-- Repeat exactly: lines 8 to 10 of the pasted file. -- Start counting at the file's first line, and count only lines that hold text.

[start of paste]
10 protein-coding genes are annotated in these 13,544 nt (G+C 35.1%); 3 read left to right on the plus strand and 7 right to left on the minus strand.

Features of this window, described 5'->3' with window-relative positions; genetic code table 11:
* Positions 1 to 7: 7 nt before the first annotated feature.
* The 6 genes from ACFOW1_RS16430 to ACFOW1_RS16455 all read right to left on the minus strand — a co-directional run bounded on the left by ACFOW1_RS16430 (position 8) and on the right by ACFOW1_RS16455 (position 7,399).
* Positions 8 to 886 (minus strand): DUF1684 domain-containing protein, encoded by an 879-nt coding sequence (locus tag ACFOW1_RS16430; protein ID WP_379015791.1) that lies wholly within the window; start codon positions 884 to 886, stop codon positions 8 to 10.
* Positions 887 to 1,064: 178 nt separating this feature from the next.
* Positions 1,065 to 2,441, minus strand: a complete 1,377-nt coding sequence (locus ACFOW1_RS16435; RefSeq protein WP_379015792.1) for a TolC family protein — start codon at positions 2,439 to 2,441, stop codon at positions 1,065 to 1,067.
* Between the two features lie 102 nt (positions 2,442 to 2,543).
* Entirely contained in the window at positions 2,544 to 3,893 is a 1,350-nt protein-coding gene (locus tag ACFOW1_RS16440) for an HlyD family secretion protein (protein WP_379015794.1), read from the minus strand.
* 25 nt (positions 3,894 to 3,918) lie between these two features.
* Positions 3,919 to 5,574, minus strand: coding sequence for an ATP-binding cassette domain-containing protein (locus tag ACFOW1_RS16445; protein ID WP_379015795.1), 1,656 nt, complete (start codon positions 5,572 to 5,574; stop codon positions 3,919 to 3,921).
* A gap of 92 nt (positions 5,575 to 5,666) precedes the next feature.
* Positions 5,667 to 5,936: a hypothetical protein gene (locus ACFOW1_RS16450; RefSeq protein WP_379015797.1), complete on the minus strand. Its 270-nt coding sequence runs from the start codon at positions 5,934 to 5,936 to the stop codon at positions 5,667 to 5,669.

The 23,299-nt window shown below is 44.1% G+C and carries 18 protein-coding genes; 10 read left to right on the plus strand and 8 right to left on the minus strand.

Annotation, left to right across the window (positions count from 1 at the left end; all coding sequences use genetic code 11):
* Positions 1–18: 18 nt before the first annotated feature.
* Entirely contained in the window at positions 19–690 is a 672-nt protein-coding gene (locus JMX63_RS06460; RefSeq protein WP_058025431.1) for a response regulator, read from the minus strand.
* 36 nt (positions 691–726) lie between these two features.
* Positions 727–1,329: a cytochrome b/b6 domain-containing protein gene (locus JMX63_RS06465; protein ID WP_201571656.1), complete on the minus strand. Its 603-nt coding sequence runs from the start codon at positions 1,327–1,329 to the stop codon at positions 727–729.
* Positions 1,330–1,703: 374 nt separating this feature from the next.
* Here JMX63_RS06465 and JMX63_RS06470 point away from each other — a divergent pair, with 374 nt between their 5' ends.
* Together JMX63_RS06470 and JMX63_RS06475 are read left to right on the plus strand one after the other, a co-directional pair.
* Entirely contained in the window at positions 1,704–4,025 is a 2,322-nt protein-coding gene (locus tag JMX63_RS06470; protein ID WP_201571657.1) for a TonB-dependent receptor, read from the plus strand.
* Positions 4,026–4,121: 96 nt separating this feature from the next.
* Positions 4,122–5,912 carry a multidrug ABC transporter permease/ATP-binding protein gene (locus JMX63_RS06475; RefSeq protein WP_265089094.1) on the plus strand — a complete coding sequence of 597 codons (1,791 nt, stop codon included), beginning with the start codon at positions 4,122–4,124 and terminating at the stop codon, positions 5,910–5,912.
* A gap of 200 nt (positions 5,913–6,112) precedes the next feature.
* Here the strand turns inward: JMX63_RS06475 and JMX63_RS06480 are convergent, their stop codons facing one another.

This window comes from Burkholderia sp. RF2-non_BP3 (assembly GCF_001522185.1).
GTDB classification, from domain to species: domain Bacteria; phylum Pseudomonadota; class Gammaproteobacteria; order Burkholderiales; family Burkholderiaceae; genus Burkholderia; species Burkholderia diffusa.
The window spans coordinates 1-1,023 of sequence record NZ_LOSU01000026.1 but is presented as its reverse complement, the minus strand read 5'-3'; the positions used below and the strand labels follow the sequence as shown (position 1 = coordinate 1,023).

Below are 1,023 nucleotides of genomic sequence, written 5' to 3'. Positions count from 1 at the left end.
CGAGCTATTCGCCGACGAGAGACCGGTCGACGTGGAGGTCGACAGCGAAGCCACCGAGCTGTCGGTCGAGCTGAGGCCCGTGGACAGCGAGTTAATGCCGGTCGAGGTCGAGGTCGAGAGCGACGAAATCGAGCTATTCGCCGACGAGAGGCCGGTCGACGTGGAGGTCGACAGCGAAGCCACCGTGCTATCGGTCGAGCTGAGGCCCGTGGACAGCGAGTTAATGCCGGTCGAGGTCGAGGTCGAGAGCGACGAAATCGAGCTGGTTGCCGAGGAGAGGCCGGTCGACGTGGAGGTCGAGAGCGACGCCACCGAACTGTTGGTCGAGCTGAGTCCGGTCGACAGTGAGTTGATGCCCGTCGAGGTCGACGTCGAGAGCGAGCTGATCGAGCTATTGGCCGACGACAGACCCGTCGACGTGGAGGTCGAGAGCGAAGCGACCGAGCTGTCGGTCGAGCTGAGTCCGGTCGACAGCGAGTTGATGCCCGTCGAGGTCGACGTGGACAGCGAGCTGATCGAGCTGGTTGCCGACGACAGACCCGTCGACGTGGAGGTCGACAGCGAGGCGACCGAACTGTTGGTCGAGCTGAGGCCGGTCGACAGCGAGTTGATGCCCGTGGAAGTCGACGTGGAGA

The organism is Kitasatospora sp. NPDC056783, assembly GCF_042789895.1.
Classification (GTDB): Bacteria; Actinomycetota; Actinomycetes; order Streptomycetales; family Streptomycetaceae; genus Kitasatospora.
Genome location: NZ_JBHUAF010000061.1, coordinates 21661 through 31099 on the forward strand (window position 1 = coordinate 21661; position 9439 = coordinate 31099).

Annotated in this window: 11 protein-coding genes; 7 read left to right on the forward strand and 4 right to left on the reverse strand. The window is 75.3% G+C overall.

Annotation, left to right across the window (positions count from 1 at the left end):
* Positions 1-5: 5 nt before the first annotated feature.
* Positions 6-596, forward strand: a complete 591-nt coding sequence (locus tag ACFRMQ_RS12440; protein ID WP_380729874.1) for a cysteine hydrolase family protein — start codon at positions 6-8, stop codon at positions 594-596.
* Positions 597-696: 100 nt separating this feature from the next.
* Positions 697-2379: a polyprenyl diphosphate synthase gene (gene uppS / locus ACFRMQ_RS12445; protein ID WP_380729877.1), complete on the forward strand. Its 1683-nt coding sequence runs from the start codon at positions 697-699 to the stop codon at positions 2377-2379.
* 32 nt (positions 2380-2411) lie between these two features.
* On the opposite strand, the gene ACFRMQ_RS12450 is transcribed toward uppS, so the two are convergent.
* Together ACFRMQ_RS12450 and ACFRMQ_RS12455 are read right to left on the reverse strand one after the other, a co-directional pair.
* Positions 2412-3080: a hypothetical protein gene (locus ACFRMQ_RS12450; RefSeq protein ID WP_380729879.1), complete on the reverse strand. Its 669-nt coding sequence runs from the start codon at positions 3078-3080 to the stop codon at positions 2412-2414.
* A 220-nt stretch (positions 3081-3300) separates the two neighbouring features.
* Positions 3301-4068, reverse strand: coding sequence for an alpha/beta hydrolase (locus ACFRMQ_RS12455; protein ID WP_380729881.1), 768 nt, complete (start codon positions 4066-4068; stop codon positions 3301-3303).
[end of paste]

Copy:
* Between the two features lie 102 nt (positions 2,442 to 2,543).
* Entirely contained in the window at positions 2,544 to 3,893 is a 1,350-nt protein-coding gene (locus tag ACFOW1_RS16440) for an HlyD family secretion protein (protein WP_379015794.1), read from the minus strand.
* 25 nt (positions 3,894 to 3,918) lie between these two features.